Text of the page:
It was 10.40am before I left the boats of Otago Bay. I walked uphill – yet again without a formal pathway so I was alert for cars travelling through. There are always ‘lead foot Larrys’ whose press on the car’s accelerator speeds them through the suburban streets as they veer unexpectedly onto whichever side of the road gives them the shortest path to whatever their destination.  Could be a shortcut to God if they are not careful.

This leafy gum-treed suburb is mostly high above the Derwent River and many of the houses sit with grand views. At one point I could see that I was level with the height of the Bowen Bridge in the distance.  It was not possible to walk around the water’s edge and it was impossible to walk around the edge of the cliffs because access to these has been cut off by the gates and fences of private property.

I stayed walking up and down and then up and then downhill on undulating Otago Bay Road.

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Some houses were located on 5 acre lots. Some parts of the suburb seemed quite rural without any sign of active agricultural businesses. I passed a creek with croaking frogs and others making a soft booming bom bom, bom bom; a repetitive but very musical sound. Wild blackberry canes flourished. Sulphur crested cockatoos screamed through the trees. The sounds of so many other birds reverberated through the bush. Beautiful. Wonderful.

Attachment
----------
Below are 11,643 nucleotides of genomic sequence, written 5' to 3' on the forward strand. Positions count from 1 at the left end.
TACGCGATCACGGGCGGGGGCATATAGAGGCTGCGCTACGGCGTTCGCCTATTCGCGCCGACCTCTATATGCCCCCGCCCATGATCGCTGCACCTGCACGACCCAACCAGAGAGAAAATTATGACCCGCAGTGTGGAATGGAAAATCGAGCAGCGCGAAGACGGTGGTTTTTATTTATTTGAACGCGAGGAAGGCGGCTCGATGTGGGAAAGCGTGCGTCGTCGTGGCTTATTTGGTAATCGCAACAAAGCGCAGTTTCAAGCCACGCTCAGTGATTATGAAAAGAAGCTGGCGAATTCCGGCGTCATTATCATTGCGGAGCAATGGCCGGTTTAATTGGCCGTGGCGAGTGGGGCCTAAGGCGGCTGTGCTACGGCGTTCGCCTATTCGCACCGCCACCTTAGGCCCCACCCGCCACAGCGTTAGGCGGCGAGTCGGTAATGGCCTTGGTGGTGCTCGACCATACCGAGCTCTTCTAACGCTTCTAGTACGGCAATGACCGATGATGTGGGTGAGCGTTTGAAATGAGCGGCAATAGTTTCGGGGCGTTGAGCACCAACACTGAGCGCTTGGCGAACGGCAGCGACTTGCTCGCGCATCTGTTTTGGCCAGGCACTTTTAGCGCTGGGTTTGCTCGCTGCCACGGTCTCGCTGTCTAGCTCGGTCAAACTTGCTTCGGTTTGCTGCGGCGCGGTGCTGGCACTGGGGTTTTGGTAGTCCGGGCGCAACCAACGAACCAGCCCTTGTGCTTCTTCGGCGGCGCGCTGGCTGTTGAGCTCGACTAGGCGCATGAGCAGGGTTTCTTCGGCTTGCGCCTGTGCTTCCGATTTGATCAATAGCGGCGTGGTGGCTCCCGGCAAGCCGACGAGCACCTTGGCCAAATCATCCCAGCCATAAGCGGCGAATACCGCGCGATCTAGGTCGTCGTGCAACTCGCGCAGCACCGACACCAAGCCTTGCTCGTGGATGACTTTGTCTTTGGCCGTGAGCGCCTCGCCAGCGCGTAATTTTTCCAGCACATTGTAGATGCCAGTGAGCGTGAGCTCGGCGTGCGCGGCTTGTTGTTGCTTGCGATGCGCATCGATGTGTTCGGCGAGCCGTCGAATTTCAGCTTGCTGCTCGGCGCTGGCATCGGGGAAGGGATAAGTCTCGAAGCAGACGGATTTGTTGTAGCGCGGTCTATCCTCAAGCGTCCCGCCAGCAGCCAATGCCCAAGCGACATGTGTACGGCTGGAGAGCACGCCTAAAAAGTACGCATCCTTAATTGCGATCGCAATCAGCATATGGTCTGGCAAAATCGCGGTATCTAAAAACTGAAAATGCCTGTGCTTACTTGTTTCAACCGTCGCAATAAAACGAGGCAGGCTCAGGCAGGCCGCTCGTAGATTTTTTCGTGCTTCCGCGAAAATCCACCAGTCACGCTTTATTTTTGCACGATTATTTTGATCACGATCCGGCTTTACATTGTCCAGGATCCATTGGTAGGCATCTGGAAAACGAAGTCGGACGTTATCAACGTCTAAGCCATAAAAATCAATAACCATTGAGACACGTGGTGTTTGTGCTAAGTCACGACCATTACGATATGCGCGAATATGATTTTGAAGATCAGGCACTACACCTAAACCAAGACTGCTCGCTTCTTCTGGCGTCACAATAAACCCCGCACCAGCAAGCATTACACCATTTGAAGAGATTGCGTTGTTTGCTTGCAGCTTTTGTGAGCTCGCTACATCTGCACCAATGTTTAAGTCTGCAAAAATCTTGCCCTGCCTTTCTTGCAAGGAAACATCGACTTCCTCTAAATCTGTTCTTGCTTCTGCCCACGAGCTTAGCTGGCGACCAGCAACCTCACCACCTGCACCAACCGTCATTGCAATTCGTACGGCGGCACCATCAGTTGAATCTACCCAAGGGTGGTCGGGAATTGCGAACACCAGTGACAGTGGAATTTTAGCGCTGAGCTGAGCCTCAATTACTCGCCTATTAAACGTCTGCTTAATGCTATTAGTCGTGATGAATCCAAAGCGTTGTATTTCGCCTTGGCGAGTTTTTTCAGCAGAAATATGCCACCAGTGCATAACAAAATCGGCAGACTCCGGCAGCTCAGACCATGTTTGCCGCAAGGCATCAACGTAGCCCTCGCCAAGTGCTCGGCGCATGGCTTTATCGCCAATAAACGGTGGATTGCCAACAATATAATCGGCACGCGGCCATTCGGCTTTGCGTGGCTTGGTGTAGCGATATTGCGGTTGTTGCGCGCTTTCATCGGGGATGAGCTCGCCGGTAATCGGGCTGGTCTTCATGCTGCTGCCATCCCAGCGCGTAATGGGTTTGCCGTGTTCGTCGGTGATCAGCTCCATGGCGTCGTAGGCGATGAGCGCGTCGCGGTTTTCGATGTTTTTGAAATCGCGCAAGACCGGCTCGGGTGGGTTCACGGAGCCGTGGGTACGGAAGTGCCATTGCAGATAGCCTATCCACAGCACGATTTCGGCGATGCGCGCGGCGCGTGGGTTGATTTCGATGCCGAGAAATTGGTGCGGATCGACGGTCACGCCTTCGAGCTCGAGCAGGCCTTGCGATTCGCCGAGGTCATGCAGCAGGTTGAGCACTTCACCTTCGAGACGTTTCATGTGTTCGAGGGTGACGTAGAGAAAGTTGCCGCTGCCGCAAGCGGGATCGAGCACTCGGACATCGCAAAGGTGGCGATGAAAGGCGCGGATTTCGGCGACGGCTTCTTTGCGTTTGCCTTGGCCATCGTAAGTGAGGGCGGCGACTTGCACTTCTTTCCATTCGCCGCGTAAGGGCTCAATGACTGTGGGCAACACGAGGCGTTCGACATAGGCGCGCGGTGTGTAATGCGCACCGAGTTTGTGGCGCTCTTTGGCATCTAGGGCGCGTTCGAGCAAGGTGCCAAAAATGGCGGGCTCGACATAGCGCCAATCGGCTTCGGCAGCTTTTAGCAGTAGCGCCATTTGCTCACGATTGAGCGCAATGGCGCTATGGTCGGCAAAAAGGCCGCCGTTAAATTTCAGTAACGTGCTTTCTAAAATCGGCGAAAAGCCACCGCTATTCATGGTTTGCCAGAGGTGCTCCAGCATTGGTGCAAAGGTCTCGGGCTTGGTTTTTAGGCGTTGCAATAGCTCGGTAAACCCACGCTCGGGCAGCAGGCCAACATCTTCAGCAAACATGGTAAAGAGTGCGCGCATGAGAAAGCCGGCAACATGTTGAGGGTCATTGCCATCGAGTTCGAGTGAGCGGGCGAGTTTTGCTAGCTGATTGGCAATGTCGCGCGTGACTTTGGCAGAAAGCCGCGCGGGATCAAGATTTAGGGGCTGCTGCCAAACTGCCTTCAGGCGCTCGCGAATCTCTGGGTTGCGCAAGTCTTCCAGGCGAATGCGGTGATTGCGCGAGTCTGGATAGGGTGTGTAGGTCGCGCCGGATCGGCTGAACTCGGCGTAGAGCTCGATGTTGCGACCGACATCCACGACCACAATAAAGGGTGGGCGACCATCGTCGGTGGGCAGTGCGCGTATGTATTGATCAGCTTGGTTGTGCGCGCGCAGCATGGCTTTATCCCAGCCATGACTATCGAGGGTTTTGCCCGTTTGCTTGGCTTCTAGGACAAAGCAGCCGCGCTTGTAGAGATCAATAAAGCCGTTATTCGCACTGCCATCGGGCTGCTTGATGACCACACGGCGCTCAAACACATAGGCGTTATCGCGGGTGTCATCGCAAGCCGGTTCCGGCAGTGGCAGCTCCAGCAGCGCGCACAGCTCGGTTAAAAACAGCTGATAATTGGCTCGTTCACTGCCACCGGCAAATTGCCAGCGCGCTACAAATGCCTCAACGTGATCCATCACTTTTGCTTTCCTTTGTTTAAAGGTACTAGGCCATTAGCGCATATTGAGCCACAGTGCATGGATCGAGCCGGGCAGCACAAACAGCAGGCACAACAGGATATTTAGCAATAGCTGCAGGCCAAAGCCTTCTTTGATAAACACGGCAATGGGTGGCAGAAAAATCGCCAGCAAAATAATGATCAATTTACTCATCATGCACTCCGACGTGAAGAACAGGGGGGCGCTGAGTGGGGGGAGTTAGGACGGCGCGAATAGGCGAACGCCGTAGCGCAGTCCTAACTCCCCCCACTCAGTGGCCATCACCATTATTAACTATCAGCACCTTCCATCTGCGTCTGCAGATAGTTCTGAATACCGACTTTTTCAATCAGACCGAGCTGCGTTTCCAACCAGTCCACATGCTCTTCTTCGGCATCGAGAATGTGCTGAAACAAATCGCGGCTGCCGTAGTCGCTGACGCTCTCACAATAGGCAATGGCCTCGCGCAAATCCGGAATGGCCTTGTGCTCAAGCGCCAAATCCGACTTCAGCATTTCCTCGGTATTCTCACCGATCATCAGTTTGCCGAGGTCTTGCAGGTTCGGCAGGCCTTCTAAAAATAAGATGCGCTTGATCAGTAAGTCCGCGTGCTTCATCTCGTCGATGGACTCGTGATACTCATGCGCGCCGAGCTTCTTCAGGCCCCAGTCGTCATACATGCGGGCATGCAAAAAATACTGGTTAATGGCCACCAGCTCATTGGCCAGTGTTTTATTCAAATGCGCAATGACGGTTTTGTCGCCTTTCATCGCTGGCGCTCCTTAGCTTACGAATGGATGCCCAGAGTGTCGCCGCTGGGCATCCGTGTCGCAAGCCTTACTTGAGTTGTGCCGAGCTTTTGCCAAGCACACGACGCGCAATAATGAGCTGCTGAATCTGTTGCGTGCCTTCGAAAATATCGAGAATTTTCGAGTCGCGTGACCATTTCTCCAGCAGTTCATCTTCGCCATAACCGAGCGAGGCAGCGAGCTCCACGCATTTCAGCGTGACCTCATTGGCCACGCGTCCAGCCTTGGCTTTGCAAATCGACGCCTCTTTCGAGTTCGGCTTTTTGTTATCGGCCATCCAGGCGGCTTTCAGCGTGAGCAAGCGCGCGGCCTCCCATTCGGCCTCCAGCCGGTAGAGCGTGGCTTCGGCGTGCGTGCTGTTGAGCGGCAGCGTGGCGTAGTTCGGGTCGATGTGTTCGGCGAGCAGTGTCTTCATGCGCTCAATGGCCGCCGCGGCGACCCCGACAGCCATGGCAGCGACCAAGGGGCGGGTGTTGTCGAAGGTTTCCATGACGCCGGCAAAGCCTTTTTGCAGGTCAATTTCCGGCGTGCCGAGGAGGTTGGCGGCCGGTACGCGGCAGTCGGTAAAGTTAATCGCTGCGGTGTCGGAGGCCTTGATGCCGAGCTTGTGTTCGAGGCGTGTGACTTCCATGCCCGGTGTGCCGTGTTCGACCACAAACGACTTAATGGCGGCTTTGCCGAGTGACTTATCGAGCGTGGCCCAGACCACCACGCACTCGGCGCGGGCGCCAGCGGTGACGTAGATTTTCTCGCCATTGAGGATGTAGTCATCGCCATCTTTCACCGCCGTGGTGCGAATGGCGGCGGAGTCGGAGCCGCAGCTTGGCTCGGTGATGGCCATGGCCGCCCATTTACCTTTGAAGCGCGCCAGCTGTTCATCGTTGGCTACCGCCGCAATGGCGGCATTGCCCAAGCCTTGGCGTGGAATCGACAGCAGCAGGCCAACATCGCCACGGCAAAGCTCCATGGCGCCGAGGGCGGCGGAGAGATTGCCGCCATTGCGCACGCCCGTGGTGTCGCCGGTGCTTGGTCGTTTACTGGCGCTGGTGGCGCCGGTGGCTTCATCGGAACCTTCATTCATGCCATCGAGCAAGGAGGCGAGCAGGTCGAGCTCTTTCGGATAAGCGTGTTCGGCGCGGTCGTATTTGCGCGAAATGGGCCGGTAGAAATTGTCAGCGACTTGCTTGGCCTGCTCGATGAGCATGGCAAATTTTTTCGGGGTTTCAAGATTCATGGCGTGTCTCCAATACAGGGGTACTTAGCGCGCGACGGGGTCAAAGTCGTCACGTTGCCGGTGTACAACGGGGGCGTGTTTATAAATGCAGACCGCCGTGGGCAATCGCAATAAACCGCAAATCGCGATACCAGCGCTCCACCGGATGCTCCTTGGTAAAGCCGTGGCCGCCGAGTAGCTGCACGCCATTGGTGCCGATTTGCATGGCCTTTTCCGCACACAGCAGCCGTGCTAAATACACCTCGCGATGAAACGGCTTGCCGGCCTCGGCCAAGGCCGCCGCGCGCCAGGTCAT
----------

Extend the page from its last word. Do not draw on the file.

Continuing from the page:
At 11.10am, I noted a left hand road led to accommodation; the Penenjou Bed and Breakfast. I didn’t walk this road but I imagine that tourists staying out here might find the country to be very attractive and peaceful.  Apparently the homestead is located on a hectare of developed gardens overlooking Mount Wellington.

I continued walking along Otago Bay Road, close to and parallel to the Highway.

At the intersection with Restdown Drive reached at 11.18am, a sign pointed to another accommodation option Otago Cottage (http://www.otagocottage.com.au/). Again, knowing this was a No Through Road, I stayed walking along Otago Bay Road.

Looking inland I could see the smallish mound of Mount Direction.  From experience I know that walking tracks on this mountain can be accessed from the Risdon Dam Reserve near to the Prison and Willow Tavern, way back near Risdon Cove.

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I reconnected with the East Derwent Highway at 11.22am, edged the road dodging rain spits, and continued walking northwards.